My prayer is that you are having a great week!

Wednesday, December 18, 1996


Good Morning!

After King David’s tragic liaison with Bathsheba, he cries  to God for a spirit characterized by:


Create in me a pure heart, O God, and renew a STEADFAST SPIRIT within me.”+

Paul exhibited a STEADFAST SPIRIT as he set his face toward Rome and certain death:

“I only know that in every city the Holy Spirit warns me that prison and hardships are facing me. However, I consider my life worth nothing to me, if only I may finish the race and complete the task the Lord Jesus has given me–the task of testifying to the gospel of God’s grace”. (Act. 20:23, 24)

By way of contrast, Peter reveals his spongy character at Jesus’ arrest as a young woman links him with Jesus. In response, Peter blathers back to her,  Woman, I don’t know Him.”++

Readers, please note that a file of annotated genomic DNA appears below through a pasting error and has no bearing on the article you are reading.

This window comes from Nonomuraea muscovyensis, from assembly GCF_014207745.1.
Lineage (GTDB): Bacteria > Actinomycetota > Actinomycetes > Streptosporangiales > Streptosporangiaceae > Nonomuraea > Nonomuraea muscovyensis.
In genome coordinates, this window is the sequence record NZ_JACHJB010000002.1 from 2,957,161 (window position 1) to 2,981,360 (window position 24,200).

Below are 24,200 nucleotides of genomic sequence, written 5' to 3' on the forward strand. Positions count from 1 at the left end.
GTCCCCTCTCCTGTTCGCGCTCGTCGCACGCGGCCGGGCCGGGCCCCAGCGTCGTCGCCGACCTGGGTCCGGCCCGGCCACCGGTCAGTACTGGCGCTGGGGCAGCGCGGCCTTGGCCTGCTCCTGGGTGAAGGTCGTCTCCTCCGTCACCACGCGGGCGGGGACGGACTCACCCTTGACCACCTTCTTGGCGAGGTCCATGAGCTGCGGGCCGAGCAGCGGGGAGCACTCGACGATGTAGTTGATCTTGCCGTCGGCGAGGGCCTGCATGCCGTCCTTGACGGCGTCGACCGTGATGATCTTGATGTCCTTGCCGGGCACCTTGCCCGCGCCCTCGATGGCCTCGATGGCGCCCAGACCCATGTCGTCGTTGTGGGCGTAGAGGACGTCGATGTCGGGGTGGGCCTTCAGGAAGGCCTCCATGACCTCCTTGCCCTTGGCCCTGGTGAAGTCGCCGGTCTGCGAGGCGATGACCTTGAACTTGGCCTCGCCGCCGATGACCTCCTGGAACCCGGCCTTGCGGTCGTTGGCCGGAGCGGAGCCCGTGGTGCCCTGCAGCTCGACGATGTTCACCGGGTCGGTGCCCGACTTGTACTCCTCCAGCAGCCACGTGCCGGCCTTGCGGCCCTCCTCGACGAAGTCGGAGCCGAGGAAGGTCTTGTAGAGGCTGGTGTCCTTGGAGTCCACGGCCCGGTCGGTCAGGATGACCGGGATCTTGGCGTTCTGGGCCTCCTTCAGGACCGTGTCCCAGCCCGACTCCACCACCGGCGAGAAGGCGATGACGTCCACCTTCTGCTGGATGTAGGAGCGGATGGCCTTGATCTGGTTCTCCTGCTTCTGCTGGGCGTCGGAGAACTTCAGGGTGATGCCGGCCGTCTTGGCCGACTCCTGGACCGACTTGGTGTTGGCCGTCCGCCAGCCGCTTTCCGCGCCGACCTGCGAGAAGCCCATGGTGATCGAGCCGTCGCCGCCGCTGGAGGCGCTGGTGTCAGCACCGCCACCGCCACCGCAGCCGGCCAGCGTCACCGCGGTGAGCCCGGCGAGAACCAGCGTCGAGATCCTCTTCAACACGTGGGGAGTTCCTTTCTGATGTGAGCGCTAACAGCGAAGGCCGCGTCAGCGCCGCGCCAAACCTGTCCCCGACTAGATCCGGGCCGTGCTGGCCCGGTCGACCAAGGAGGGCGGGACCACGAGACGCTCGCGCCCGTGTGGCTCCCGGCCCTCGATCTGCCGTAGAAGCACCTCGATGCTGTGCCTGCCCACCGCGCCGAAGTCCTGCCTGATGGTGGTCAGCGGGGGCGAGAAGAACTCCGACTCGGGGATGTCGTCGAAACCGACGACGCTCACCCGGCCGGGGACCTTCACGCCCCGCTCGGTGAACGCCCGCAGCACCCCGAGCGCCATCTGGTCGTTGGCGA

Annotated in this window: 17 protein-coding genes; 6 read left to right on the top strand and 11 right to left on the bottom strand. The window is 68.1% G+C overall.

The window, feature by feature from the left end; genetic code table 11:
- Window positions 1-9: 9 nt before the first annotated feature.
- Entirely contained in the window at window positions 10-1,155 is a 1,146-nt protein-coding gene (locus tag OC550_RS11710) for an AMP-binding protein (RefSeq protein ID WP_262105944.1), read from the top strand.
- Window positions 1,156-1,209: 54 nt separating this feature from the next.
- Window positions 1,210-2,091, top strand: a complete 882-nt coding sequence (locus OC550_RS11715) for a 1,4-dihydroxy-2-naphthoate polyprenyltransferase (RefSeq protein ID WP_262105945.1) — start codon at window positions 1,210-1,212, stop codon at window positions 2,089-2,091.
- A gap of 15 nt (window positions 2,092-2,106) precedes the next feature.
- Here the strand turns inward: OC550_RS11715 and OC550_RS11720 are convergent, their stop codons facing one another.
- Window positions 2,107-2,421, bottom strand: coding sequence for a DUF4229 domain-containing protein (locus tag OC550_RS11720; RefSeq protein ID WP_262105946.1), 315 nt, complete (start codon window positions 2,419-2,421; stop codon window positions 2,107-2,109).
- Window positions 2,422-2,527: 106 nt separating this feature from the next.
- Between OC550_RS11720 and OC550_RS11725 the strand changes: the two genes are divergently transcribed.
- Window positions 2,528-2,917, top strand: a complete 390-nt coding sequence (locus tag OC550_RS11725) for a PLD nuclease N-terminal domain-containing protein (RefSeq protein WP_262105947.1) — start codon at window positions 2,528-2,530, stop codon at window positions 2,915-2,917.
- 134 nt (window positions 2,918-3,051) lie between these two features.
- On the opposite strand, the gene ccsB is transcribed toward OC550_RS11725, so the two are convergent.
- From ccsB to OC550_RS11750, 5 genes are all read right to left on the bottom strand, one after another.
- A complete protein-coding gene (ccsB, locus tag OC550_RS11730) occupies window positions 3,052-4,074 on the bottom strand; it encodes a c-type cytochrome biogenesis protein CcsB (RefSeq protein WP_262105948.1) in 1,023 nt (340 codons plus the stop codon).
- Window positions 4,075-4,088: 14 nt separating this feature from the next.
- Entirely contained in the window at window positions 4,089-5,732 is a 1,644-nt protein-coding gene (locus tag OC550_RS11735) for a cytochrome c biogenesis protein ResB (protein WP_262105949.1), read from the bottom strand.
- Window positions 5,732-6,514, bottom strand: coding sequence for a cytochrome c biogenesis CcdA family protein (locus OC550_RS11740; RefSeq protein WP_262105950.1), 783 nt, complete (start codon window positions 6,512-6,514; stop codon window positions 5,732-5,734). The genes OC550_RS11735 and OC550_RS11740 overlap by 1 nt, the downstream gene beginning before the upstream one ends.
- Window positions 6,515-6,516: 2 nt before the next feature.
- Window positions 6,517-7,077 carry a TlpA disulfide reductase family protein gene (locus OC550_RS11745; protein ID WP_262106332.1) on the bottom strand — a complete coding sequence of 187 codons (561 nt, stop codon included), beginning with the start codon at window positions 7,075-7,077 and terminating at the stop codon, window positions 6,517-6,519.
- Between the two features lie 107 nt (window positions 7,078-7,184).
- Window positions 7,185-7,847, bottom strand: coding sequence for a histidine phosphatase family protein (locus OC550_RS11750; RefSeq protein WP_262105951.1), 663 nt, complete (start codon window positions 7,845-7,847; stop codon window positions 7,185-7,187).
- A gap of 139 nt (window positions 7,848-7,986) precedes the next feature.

“Restore to me the joy of your salvation…grant me a WILLING SPIRIT, to sustain me.”+

Remember the father who approached Jesus to heal his son who was afflicted with an evil spirit? In his struggle to believe he exclaims,

“I do believe; help me overcome my unbelief!” (Mk. 9:24)

Now that is the kind of WILLING SPIRIT – imperfect as it is – that Jesus can work with!


The sacrifices of God are a BROKEN SPIRIT; a broken and contrite heart, O God, you will not despise.” (Psa. 51:17)

A BROKEN SPIRIT is evidenced when:

Our ungodly self is slain.

Our impenetrable hardness is softened, and when

Our haughty pride is brought low.+++

In our quest to walk with God, let us join with David in seeking a spirit characterized by STEADFASTNESS, WILLINGNESS, and BROKENNESS.



My prayer is that you are having a great week!

Wednesday, December 11, 1996


Good Morning!

#1  Strategically plan to bring lost people into the Kingdom: